In the last post, we covered the basic structure of a game: input - test of performance - feedback.
Choices are the only possible active gamebook mechanic. The other ones, such as flipping pages to find the next section, throwing dice to add some randomization, or adding numbers for a skillcheck, are technically a passive form of input, because they don't allow the gamer to actively influence the outcome of the adventure.
The choices, being the only active input mechanic, become the most important thing in a gamebook adventure. You can have a great story to tell, but without the proper choices presented to the player in a meaningful form that influences the outcome one way or another, your adventure is not a game, it is just a story. Of course, the exact opposite, bunch of choices without any story, is just as bad as narrative is a great way to provide feedback for rewarding or punishing the reader (we already covered that topic in the previous post).
It is easy to provide many choices to the reader. I remember reading an article that was mentioning the urge to give the player too many choices as one of the major problems of new writers. I've always had the opposite problem: It's always been difficult to me to put enough choices in each section of the game, because I want every single one of them to have a meaning and consequences that affect the adventure in some way.
See, having a choice that is changing the immediate narrative path for the reader without having any consequences down the road, is not necessarily a gamebook mechanic. What I am trying to say is that a gamebook that has no good or bad choices is no longer a game, because it simply becomes an interactive novel. In order to have a game, we must have a final goal that the player is trying to achieve through overcoming bunch of other obstacles. If there is no way to fail, there is no game in the story.
Speaking of good and bad choices, we must stress out that the outcome, positive or negative, should be the result of strong logic, calculated risk, educated decisions and the reader has to be given enough information to draw that logical conclusion on his own. This is the tricky part. Providing too much information to the gamer makes the choice too obvious (cake or death choice), but not presenting enough information forces the outcome to be a matter of luck, not a logical consequence of good or bad performance (which door choice) and therefore making this piece a story with multiple alternative endings, not a game.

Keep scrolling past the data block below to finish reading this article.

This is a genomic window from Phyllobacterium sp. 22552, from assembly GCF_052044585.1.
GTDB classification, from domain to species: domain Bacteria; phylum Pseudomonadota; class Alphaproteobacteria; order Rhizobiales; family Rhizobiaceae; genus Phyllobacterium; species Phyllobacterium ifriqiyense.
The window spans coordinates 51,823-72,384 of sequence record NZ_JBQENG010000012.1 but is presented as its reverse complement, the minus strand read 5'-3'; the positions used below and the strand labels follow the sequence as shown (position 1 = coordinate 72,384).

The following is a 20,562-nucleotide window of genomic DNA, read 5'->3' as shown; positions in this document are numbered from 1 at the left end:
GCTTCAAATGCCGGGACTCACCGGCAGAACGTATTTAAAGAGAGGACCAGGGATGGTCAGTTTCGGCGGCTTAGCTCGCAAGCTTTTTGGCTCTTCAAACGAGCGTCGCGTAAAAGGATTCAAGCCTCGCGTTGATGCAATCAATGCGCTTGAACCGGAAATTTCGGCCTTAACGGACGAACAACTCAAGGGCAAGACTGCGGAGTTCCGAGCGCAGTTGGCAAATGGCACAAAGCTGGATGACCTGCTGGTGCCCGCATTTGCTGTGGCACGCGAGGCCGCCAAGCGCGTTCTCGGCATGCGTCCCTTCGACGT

This is where the "fog of war" (terminology by Ashton Saylor) comes in place. The writer must hide the possible consequences, but should also leave enough clues in the narrative, so the reader can guess the outcome if he was paying close attention and was drawing the correct conclusions.
My favorite example of a very simple "Logical Conclusion Choice" is one that I found in a gamebook more than 20 years ago. I was playing a
fantasy style hero and while on the correct path to accomplish my quest, I
was put in the middle of a wide open field during a thunderstorm. I believe
that there were two options available: 1. Hide from the rain under a tree or 2. Run for
the tall cliff with visible caves in the distance. My thinking was that I didn't want
to get soaking wet while fleeing to the caves and I decided to go under the tree. Needless to say, I
learned a very valuable lesson: lightnings hit the tallest object
around and unfortunate for my protagonist, that was the tree I was
hiding under at that moment. I was upset about that instant death, but I also felt that it was fair and justified. The "fog of war"
hint was in the word "thunder" before the word "storm". The immediate danger of a lightning was not even mentioned, but it was completely logical under the circumstances of the situation.
Now, keep in mind that this is a very simple example of a "logical conclusion choice" and I believe that presented just like that, it no longer has a place in the modern gamebook adventures because the outcome is one of two extremes: life or death. Please remember that an instant death is the worst thing you can do to the reader and should almost never happen. Instead, you can punish him in a different way such as losing health points, losing an item and so on. Death in a gamebook must be the result of multiple gravely mistakes (when your health runs down to zero) or the outcome of the last battle skillcheck in the adventure. If you ever decide to break this rule, please have the instant death in the very beginning of the story before the reader has invested much time and effort, so starting over wouldn't hurt as much.
However, regardless of being a bad example of a choice in a gamebook adventure, this is the perfect example for the purpose of explaining the basic principles of the "fog of war" technique, but more on that I will discuss in my next post.
Before I close for today, I have to mention that while the "Logical Conclusion Choice" is arguably the best one of all narrative choices, it is not the only one and it should be used in combination with the rest. Also, when implementing this kind of choice in an adventure, it is a good idea to inform the player if he's made the right choice or not. That could be done by writing a short explanation of the author's reasoning for the punishment or the reward in the beginning of the next section.
If you remember anything from this post, that is the rule that a writer should never take away from the player the satisfaction of the feeling that his achievements are a direct result of his good performance!
Game Designer at AugmentedRealityAdventure.com
President and Chief Executive Officer of American Limo Naperville
Former Road Captain of Marine One at Operation "Welcome You Home"